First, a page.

10 comments

  1. “First, the ABA misrepresents the case against soda. Scientists and public health activists such as Robert Lustig and Marion Nestle have not claimed that soda is the ONLY cause of obesity. In fact, soda is a source of added sugar and calories that contributes to obesity. So if you want to eat a healthier diet, it’s a good idea to start by cutting out soda and other sources of added sugar.”

    I agree, but in my mind the two statements made by the ABA which are highlighted in the article do in fact make a clear and compelling argument that soda is not as big a factor in the development of obesity as some would like to think.

      • I have not simply because I prefer to deal with one topic at a time. I would imagine that comparing apples to oranges provides little compelling evidence for any argument. However, the information provided seems to lead to the same general conclusion – that there is more than one variable contributing to the two diseases.

      • Russ Greene

        Ian,

        You are correct that there are multiple variables that contribute to obesity and lung cancer.

        Comparing soda to cigarettes is not “apples to oranges.” The same statistical trend occurred in both cases: consumption of a substance decreased, disease incidence increased.

        In other words, if you would conclude from this pattern that soda doesn’t cause obesity, then you must also conclude from it that cigarettes don’t cause female lung cancer. Otherwise, on what basis would you follow the ABA logic for soda but not apply the same argument to the same circumstances for cigarettes?

  2. Simply because obesity and lung cancer are two different disease processes with completely different causes, risk factors, incidence rates, etc. The research for each would probably be very different and therefore, in my opinion, difficult to compare on such a superficial level.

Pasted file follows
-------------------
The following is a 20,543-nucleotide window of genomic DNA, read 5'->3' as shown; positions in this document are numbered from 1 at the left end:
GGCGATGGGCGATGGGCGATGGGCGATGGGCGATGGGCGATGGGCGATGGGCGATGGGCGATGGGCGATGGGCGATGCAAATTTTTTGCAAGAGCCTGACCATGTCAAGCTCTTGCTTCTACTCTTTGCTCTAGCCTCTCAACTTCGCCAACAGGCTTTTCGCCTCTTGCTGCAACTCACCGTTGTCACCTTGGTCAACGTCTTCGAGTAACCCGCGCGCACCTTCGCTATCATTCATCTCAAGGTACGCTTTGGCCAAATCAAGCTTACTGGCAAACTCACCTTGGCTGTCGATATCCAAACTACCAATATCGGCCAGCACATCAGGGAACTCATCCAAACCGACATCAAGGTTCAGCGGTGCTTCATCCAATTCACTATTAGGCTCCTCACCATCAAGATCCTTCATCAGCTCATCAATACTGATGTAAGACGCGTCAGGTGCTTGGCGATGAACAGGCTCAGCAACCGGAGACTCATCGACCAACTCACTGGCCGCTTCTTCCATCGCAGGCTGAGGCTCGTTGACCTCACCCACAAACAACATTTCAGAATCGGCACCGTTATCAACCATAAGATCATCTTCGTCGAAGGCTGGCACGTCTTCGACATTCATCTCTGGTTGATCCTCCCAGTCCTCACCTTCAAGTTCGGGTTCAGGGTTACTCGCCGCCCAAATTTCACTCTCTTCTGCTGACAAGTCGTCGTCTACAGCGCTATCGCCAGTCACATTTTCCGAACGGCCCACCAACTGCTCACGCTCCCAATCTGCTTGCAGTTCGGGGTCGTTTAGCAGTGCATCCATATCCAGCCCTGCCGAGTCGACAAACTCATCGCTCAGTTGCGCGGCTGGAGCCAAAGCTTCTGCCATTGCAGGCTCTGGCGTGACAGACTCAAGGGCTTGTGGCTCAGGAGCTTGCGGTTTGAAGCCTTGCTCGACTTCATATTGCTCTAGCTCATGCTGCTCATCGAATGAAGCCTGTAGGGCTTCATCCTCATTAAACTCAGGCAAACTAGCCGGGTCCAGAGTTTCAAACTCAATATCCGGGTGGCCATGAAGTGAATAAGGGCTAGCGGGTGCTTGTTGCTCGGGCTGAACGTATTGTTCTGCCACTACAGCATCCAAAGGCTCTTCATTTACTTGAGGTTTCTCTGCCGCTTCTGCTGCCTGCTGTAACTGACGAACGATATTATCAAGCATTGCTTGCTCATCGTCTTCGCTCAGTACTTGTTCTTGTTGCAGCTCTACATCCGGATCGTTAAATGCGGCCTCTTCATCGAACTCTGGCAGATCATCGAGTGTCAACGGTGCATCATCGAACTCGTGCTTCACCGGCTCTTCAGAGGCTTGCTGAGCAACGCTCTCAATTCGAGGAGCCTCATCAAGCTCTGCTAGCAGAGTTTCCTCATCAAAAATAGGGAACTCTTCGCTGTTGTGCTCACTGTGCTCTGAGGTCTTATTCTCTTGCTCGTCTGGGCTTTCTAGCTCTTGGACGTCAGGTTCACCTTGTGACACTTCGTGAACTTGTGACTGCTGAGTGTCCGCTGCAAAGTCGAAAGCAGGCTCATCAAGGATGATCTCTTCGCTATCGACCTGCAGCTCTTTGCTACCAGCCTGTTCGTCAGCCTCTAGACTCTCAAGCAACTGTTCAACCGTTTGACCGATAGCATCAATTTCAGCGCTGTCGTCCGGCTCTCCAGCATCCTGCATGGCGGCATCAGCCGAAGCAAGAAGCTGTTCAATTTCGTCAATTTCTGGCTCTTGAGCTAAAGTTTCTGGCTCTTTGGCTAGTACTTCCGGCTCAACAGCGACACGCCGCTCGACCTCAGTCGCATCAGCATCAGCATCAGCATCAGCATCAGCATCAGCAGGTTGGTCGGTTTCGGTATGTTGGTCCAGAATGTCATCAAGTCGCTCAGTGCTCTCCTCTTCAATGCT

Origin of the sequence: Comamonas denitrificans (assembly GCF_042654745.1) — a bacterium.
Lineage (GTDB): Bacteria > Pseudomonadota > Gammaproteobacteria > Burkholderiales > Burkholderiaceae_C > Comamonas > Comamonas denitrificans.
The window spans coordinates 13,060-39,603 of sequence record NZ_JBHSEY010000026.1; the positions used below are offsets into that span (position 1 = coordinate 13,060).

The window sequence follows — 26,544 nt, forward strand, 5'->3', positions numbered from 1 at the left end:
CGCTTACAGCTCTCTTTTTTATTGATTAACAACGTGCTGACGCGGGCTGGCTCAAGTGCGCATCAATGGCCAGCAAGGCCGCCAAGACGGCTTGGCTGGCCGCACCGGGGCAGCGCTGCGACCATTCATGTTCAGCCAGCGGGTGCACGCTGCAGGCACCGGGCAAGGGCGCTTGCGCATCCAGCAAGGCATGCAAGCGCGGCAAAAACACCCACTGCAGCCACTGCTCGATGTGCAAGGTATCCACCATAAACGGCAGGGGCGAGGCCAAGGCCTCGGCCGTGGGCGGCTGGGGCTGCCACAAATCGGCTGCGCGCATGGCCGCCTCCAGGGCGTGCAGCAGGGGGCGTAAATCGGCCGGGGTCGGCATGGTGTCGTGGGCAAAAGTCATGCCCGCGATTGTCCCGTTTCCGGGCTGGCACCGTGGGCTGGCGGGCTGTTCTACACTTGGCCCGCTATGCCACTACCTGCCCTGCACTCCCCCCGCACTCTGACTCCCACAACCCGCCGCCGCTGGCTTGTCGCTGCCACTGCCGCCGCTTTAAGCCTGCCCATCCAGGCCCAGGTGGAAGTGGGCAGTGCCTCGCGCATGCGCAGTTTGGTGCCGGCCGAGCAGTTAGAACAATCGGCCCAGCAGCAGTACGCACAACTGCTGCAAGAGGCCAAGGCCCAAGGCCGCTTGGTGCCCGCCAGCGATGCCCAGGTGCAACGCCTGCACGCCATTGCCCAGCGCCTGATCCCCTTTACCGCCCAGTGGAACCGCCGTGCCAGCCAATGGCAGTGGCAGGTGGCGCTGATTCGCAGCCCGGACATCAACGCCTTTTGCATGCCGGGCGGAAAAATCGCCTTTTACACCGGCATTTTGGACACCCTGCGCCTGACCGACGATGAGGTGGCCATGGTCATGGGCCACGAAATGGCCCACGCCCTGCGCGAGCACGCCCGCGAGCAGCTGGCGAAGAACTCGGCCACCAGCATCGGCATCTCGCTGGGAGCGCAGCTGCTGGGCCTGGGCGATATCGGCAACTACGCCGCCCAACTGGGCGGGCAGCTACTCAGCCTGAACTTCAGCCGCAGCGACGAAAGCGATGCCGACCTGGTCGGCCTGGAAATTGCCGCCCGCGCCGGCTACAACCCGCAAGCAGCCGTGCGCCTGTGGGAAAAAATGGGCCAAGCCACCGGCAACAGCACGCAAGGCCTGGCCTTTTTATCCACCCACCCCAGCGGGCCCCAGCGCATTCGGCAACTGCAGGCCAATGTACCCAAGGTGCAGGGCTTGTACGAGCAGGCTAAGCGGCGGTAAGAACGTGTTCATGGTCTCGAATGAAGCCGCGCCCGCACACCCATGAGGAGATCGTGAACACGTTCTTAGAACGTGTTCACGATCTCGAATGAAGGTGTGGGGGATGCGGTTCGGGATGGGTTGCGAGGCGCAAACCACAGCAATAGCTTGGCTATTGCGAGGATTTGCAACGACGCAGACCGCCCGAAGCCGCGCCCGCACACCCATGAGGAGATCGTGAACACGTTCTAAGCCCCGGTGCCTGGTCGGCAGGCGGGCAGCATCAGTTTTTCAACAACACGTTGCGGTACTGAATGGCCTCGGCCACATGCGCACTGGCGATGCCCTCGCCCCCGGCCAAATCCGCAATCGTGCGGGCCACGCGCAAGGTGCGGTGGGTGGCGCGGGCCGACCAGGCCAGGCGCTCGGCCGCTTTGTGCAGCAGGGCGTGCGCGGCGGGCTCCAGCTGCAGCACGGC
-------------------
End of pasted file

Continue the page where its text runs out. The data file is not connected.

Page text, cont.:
• Russ Greene

      If you’re going to insist that the ABA argument works for soda, but not cigarettes, withouts specifying why the argument doesn’t apply to cigarettes, then there’s nothing I can say to dissuade you. Have a good one.

      • I’m sorry if my explanation doesn’t satisfy you. To most any scientific researcher, the reasons stipulated above more than merit the exclusive nature of the two diseases and their causes. That said, I think we have determined that neither soda nor cigarettes are the singular causes of obesity or lung cancer respectively which was my initial comment in any case. Take care.

      • 90% of lung cancer cases are caused by active smoking; 10% by exposure to radon. I agree that soda is a huge part of the obesity problem, but are there studies that are able to quantify the tie obesity to soda consumption?

      • Russ Greene

        Joe,
        Please see the links I provided in the article. Nutrition scientists agree that soda provides no essential nutrients and is a source of added sugar and calories, which contribute to weight gain. Even Coke-funded academic articles admit this. The debate is over whether sugar-sweetened beverages directly or uniquely contribute to obesity, even when controlling for calories. Epidemiological data, plausible mechanisms (de novo lipogenesis in the liver, uric acid, etc) and some experiments suggest this, but industry-funded science has attempted to contradict it. For a review of the evidence available, I highly recommend Kimber Stanhope’s work: http://www.ncbi.nlm.nih.gov/pubmed/26376619

        Thanks for your question.